How pilots keep you safe and comfortable during inclement weather
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The weather plays a big part in how smooth your flight experience is. It has an effect on how bumpy it is and also how likely it is to depart and arrive on time. I already discussed how the earth’s atmosphere and the wind can impact your journey — but those aren’t the only things that can alter a flight. Thunderstorms are probably the most dramatic weather phenomena going. They can turn day into night and dump more rain and hail in a few minutes than you might expect to see in a week. Whilst big thunderstorms are not that frequent in the UK, travel to the USA or the tropics and you’ll see some really impressive examples.
How Thunderstorms Form
The king of weather phenomena, cumulonimbus clouds, referred to as ‘CBs’ in pilot chat, should never be underestimated. It’s estimated that there are around 40,000 thunderstorms around the world in a given 24-hour period. They are synonymous with heavy rain, strong winds and severe turbulence. Thunderstorms need three elements to form. A source of moisture to give them substance, a source of lift to help them grow and unstable air to continue that growth. As a result, when meteorologists see these three factors are present, they can quite easily predict that thunderstorms are likely.
Clouds are just condensed water vapor that form around microscopic nuclei — anything solid that can act as a core, for example smoke or dust particles. For any cloud to form, there has to be a source of moisture. More often than not, this comes from the oceans. However, the temperature of the water also plays a big part in how likely CBs are to form. Evaporation is more prevalent in warm water systems. As a result, more moisture is put into the atmosphere compared with areas of cold water.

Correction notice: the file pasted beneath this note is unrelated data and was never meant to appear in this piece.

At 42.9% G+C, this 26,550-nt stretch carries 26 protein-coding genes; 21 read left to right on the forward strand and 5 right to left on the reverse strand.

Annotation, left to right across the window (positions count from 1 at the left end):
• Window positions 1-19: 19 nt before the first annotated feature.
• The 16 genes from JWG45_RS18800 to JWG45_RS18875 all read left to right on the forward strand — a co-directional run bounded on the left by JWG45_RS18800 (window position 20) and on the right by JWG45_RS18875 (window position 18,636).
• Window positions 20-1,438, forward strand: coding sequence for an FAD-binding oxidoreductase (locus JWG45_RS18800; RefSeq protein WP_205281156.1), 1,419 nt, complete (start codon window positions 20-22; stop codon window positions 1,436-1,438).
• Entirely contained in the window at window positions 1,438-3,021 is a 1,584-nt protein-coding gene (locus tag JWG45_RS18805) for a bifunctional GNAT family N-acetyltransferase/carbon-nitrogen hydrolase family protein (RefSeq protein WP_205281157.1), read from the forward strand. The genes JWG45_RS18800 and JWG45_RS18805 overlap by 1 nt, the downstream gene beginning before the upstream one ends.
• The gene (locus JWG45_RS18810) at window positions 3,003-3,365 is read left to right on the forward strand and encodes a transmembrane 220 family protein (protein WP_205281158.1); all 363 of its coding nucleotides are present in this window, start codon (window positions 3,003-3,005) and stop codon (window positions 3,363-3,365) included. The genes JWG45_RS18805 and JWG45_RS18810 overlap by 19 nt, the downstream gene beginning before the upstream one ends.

Once there is moisture in the air, it needs a source of lift to allow it to climb and form a cloud. This lift comes from variations in the air density, which is affected by a number of elements. During the day, the sun heats the surface of the earth. As the surface heats up, some of that heat is transferred into the air. However, this heating isn’t uniform as some areas heat up quicker than others. Take a tarmac carpark next to a grassy field. The carpark will heat much quicker than the grassy field, creating columns of air above them of different temperatures. As the cooler air over the grass is heavier, it sinks. As it sinks, it spills over into the area of the car park, pushing the warm air even high up. These columns of moving cool and warm air are called thermals. Pilots know that if they pass over an area like a motorway or car park on the approach to land in the summer, they are likely to get extra lift. As they then cross over above the grass before the runway, they can experience a sink. A well trained crew will be aware of this possibility and will be prepared to act accordingly. In the UK, there tends not to be the heat from the sun required to form thunderstorms in this way. Instead, they are more likely to occur as part of a frontal system. Fronts are the boundary between warm and cold air masses, and therefore, areas of different air density. The colder, more dense air lifts the warmer air ahead of it. If this air is moist, thunderstorms will form along the front.
Even if the air has a source of lift, unless it can keep growing, thunderstorms will not form. This is where instability comes in. If an object is pushed upwards and continues to rise, the air is considered to be unstable. It normally occurs when cold, dry air sits on top of warm, moist air. When these conditions occur, if a mass of the warm, moist air is pushed upwards, it continues to climb. If you remember from earlier, as height increases, the air cools. When this mass of air starts to cool, some of the water vapor condenses to form the distinguishable thunderstorm clouds. As this vapor cools more, it falls as rain and sometimes hail.
Rain and Hail